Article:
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How JavaScript Timers Work[COPY]

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转载这篇文章的原因是它解释了setTimeout和setInterval之间的区别,对于这篇文章,博客园有位朋友进行了翻译,网址如下:http://www.cnblogs.com/rainman/archive/2008/12/26/1363321.html

翻译内容为:

How JavaScript Timers Work

 

从基础的层面来讲,理解JavaScript的定时器是如何工作的是非常重要的。计时器的执行常常和我们的直观想象不同,那是因为JavaScript引擎是单线程的。我们先来认识一下下面三个函数是如何控制计时器的。

  • var id = setTimeout(fn, delay); - 初始化一个计时器,然后在指定的时间间隔后执行。该函数返回一个唯一的标志ID(Number类型),我们可以使用它来取消计时器。
  • var id = setInterval(fn, delay); - 和setTimeout有些类似,但它是连续调用一个函数(时间间隔是delay参数)直到它被取消。
  • clearInterval(id);, clearTimeout(id); - 使用计时器ID(setTimeout 和 setInterval的返回值)来取消计时器回调的发生

为了理解计时器的内在执行原理,有一个重要的概念需要加以探讨:计时器的延迟(delay)是无法得到保障的。由于所有JavaScript代码是在一个线程里执行的,所有异步事件(例如,鼠标点击和计时器)只有拥有执行机会时才会执行。用一个很好的图表加以说明:

 


(点击查看大图)

 

在这个图表中有许多信息需要理解,如果完全理解了它们,你会对JavaScript引擎如何实现异步事件有一个很好的认识。这是一个一维的图标:垂 直方向表示时间,蓝色的区块表示JavaScript代码执行块。例如第一个JavaScript代码执行块需要大约18ms,鼠标点击所触发的代码执行 块需要11ms,等等。

由于JavaScript引擎同一时间只执行一条代码(这是由于JavaScript单线程的性质),所以每一个JavaScript代码执行块会 “阻塞”其它异步事件的执行。这就意味着当一个异步事件发生(例如,鼠标点击,计时器被触发,或者Ajax异步请求)后,这些事件的回调函数将排在执行队 列的最后等待执行(实际上,排队的方式根据浏览器的不同而不同,所以这里只是一个简化);

从第一个JavaScript执行块开始研究,在第一个执行块中两个计时器被初始化:一个10ms的setTimeout()和一个10ms的setInterval()。 依据何时何地计时器被初始化(计时器初始化完毕后就会开始计时),计时器实际上会在第一个代码块执行完毕前被触发。但是,计时器上绑定的函数不会立即执行 (不被立即执行的原因是JavaScript是单线程的)。实际上,被延迟的函数将依次排在执行队列的最后,等待下一次恰当的时间再执行。

此外,在第一个JavaScript执行块中我们看到了一个“鼠标点击”事件发生了。一个JavaScript回调函数绑定在这个异步事件上了(我 们从来不知道用户什么时候执行这个(点击)事件,因此认为它是异步的),这个函数不会被立即执行,和上面的计时器一样,它将排在执行队列的最后,等待下一 次恰当的时候执行。

当第一个JavaScript执行块执行完毕后,浏览器会立即问一个问题:哪个函数(语句)在等待被执行?在这时,一个“鼠标点击事件处理函数”和 一个“计时器回调函数”都在等待执行。浏览器会选择一个(实际上选择了“鼠标点击事件的处理函数”,因为由图可知它是先进队的)立即执行。而“计时器回调 函数”将等待下次适合的时间执行。

注意,当“鼠标点击事件处理函数”执行的时候,setInterval的回调函数第一次被触发了。和setTimeout的回调函数一样,它将排到执行队列的最后等待执行。但是,一定要注意这一点:当setInterval回调函数第二次被触发时(此时setTimeout函数仍在执行)setTimeout的第一次触发将被抛弃掉。当一个很长的代码块在执行时,可能把所有的setInterval回调函数都排在执行队列的后面,代码块执行完之后,结果便会是一大串的setInterval回调函数等待执行,并且这些函数之间没有间隔,直到全部完成。所以,浏览器倾向于的当没有更多interval的处理函数在排队时再将下一个处理函数排到队尾(这是由于间隔的问题)。

我们能够发现,当第三个setInterval回调函数被触发时,之前的setInterval回调函数仍在执行。这就说明了一个很重要的事实:setInterval不会考虑当前正在执行什么,而把所有的堵塞的函数排到队列尾部。这意味着两次setInterval回调函数之间的时间间隔会被牺牲掉(缩减)。

最后,当第二个setInterval回调函数执行完毕后,我们可以看到没有任何程序等待JavaScript引擎执行了。这就意味着浏览器现在在等待一个新的异步事件的发生。在50ms时一个新的setInterval回调函数再次被触发,这时,没有任何的执行块阻塞它的执行了。所以它会立刻被执行。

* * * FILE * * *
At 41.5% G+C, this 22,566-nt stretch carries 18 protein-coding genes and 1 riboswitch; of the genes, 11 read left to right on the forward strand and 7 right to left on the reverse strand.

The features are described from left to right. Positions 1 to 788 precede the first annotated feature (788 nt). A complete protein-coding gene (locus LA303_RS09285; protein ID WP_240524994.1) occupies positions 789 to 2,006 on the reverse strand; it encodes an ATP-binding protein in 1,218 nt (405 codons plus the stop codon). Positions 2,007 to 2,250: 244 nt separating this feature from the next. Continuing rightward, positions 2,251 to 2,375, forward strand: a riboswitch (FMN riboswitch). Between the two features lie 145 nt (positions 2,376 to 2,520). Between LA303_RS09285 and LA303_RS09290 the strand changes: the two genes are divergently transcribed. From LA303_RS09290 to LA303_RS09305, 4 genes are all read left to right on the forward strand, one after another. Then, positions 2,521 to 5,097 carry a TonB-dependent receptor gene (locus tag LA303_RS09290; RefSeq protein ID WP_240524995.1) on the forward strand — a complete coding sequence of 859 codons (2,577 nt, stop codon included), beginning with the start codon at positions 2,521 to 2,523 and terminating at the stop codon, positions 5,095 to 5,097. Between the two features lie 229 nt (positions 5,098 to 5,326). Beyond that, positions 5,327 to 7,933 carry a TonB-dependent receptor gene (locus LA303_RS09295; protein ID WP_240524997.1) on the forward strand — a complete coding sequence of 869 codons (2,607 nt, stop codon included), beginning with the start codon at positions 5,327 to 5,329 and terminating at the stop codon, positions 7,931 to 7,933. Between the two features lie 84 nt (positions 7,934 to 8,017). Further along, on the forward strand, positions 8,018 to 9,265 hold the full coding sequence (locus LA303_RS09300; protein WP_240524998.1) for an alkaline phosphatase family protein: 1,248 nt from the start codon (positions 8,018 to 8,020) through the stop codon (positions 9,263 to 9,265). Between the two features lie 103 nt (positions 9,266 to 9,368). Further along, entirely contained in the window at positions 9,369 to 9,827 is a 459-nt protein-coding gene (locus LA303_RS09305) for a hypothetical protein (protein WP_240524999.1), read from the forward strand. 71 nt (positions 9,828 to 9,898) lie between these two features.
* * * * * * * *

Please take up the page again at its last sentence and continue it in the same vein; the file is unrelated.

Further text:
让我们用一个例子来阐明setTimeoutsetInterval之间的区别:

  setTimeout(function(){
    /* Some long block of code... */
    setTimeout(arguments.callee, 10);
  }, 10);
 
  setInterval(function(){
    /* Some long block of code... */
  }, 10);
 

这两句代码乍一看没什么差别,但是它们是不同的。setTimeout回调函数的执行和上一次执行之间的间隔至少有10ms(可能会更多,但不会少于10ms),而setInterval的回调函数将尝试每隔10ms执行一次,不论上次是否执行完毕。

在这里我们学到了很多知识,总结一下:

  • JavaScript引擎是单线程的,强制所有的异步事件排队等待执行
  • setTimeoutsetInterval 在执行异步代码的时候有着根本的不同
  • 如果一个计时器被阻塞而不能立即执行,它将延迟执行直到下一次可能执行的时间点才被执行(比期望的时间间隔要长些)
  • 如果setInterval回调函数的执行时间将足够长(比指定的时间间隔长),它们将连续执行并且彼此之间没有时间间隔。

上述这些知识点都是非常重要的。了解了JavaScript引擎是如何工作的,尤其是大量的异步事件(连续)发生时,才能为构建高级应用程序打好基础。



英文原文如下:

At a fundamental level it's important to understand how JavaScript timers work. Often times they behave unintuitively because of the single thread which they are in. Let's start by examining the three functions to which we have access that can construct and manipulate timers.

  • var id = setTimeout(fn, delay); - Initiates a single timer which will call the specified function after the delay. The function returns a unique ID with which the timer can be canceled at a later time.
  • var id = setInterval(fn, delay); - Similar to setTimeout but continually calls the function (with a delay every time) until it is canceled.
  • clearInterval(id);, clearTimeout(id); - Accepts a timer ID (returned by either of the aforementioned functions) and stops the timer callback from occurring.

In order to understand how the timers work internally there's one important concept that needs to be explored: timer delay is not guaranteed. Since all JavaScript in a browser executes on a single thread asynchronous events (such as mouse clicks and timers) are only run when there's been an opening in the execution. This is best demonstrated with a diagram, like in the following:

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There's a lot of information in this figure to digest but understanding it completely will give you a better realization of how asynchronous JavaScript execution works. This diagram is one dimensional: vertically we have the (wall clock) time, in milliseconds. The blue boxes represent portions of JavaScript being executed. For example the first block of JavaScript executes for approximately 18ms, the mouse click block for approximately 11ms, and so on.